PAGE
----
The ESX-1 (ESAT-6 system 1) secretion system is a key virulence determinant in both mycobacteria and Gram-positive pathogens. There is a fundamental gap in understanding the molecular mechanisms of this secretion system because all of the genes required for ESX-1 function have not been identified. The absence of this information is because a saturating genetic screen for requirements of ESX-1 secretion has never been performed due to technical limitations in the direct, high throughput measurement of ESX-1 function. However, the acquisition of such knowledge is critical to the basic understanding of mycobacterial virulence. The long-term goal is to understand the basic molecular mechanisms of protein secretion systems that underlie mycobacterial pathogenesis. The objective of this proposal is to attain the primary step toward this goal by identifying all of the genes required for ESX-1 secretion in pathogenic mycobacteria. The hypothesis is that this can be accomplished using a direct saturating genetic screen to monitor ESX-1 function. A proteomics based method that allows direct, high throughput monitoring of secretion of mycobacterial ESX-1 substrates was devised and validated in the applicant's laboratory. The rationale that underlies this proposal is that the knowledge amassed in the completion of this project will greatly advance the understanding of this important virulence pathway. Therefore, the following specific aim has been proposed: To conduct a direct, saturating genetic screen to comprehensively identify the components of the ESX-1 secretion system in pathogenic mycobacteria. A method using whole colony MALDI-TOF (matrix assisted laser desorption ionization-time of flight) mass spectrometry to directly monitor ESX-1 protein secretion in bacteria has been established as feasible in the applicant's hands. This method will be used to conduct large scale screening of a Mycobacterium marinum transposon library to identify colonies that do not secrete ESX-1 substrates. The proposed approach is innovative because it represents a direct departure from the status quo and will overcome the current technical hurdle to identifying all components of the ESX-1 system. This contribution will be significant because it is expected to result in a great advance in understanding the basic biology of ESX-1 secretion.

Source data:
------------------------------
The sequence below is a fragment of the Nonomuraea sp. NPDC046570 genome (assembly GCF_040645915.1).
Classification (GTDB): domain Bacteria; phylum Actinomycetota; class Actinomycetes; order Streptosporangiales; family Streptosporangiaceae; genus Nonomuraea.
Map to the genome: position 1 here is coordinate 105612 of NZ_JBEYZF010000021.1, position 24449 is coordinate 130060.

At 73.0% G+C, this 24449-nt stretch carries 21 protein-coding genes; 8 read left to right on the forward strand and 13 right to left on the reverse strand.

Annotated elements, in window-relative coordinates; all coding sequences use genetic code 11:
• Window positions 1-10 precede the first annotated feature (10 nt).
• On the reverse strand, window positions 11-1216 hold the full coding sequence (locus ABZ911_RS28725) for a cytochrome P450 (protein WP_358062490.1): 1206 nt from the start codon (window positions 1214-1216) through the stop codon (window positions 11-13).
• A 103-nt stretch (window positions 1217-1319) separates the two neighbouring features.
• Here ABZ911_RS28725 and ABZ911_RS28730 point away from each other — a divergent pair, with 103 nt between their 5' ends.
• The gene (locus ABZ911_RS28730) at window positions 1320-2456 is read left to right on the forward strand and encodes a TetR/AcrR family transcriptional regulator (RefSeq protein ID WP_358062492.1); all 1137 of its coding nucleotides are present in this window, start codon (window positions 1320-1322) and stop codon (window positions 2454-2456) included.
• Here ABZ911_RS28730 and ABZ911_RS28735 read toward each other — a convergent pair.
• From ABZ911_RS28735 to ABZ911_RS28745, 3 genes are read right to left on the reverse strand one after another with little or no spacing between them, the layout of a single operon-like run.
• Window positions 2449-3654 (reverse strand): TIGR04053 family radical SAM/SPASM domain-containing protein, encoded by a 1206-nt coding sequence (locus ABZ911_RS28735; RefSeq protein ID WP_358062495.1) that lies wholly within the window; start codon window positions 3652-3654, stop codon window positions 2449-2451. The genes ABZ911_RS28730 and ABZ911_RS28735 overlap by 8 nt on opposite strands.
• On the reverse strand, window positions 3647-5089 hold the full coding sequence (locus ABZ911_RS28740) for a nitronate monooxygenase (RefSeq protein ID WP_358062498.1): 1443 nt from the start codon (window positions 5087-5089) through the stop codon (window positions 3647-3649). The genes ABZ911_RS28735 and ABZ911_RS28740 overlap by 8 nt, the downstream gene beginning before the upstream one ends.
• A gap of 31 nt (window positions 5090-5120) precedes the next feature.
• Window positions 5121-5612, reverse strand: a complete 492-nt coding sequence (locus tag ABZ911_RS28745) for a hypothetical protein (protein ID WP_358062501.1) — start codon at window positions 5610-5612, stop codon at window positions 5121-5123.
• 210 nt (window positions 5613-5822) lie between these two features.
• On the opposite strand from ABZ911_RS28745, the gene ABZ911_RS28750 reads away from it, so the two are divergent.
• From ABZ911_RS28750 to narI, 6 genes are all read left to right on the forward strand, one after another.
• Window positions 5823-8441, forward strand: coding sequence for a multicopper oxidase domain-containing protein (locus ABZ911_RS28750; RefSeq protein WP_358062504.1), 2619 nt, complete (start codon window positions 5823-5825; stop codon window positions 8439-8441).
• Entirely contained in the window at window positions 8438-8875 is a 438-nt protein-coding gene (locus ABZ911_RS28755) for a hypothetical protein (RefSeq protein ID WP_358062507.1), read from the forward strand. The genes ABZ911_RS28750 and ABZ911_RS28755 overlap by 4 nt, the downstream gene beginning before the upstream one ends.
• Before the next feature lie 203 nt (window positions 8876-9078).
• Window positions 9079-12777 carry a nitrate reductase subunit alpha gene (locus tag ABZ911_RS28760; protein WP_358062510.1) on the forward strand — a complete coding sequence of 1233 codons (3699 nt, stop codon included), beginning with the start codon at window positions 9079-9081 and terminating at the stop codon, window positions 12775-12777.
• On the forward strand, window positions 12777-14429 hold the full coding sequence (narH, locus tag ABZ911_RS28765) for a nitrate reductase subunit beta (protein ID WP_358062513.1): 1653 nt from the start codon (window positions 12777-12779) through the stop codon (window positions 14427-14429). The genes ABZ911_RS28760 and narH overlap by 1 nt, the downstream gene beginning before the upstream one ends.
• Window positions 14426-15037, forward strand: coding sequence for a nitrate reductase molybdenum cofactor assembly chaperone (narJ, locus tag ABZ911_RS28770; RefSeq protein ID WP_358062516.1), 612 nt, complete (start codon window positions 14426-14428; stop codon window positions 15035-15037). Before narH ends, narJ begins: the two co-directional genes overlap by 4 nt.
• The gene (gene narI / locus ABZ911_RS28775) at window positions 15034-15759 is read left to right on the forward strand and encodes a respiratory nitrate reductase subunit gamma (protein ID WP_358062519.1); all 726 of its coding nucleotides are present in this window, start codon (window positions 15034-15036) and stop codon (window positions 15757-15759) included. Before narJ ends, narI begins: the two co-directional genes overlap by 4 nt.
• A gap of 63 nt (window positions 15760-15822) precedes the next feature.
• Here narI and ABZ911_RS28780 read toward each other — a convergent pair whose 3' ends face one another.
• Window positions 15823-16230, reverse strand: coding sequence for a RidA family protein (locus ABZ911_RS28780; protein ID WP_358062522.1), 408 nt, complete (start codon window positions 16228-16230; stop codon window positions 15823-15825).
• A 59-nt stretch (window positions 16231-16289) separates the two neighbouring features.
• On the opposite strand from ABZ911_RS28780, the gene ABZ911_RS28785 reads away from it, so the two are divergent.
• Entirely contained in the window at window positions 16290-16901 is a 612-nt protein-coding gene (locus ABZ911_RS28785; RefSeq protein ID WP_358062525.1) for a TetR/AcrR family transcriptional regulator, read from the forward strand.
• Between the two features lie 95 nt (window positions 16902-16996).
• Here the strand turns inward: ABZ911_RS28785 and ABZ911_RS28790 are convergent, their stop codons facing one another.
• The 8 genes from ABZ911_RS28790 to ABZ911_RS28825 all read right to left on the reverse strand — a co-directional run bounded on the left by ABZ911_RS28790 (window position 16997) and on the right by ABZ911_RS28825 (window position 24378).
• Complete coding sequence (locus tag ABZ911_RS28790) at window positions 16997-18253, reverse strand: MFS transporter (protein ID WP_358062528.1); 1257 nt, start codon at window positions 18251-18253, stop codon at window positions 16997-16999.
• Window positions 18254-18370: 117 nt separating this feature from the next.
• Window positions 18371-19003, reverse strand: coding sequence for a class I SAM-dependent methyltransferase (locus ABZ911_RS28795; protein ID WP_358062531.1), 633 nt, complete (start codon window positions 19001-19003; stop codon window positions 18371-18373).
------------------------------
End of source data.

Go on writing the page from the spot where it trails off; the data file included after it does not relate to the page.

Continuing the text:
Public Health Relevance

The proposed research is relevant to public health because understanding the basic biology of how mycobacterial pathogens cause disease is the first step in developing new anti- Tuberculosis diagnostics and therapeutics, which would help alleviate the current Tuberculosis epidemic. This research is relevant to the part of NIH's mission that relates to the pursuit of fundamental knowledge that will lead to the development of scientific resources that will assist in disease prevention.

Agency
National Institute of Health (NIH)
Institute
National Institute of Allergy and Infectious Diseases (NIAID)
Type
Exploratory/Developmental Grants (R21)
Project #
5R21AI092484-02
Application #
8268348
Study Section
Prokaryotic Cell and Molecular Biology Study Section (PCMB)
Program Officer
Jacobs, Gail G
Project Start
2011-06-01
Project End
2014-05-31
Budget Start
2012-06-01
Budget End
2014-05-31
Support Year
2
Fiscal Year
2012
Total Cost
$187,500
Indirect Cost
$62,500
Name
University of Notre Dame
Department
Biology
Type
Schools of Arts and Sciences
DUNS #
824910376
City
Notre Dame
State
IN
Country
United States
Zip Code
46556
Kennedy, George M; Hooley, Gwendolyn C; Champion, Matthew M et al. (2014) A novel ESX-1 locus reveals that surface-associated ESX-1 substrates mediate virulence in Mycobacterium marinum. J Bacteriol 196:1877-88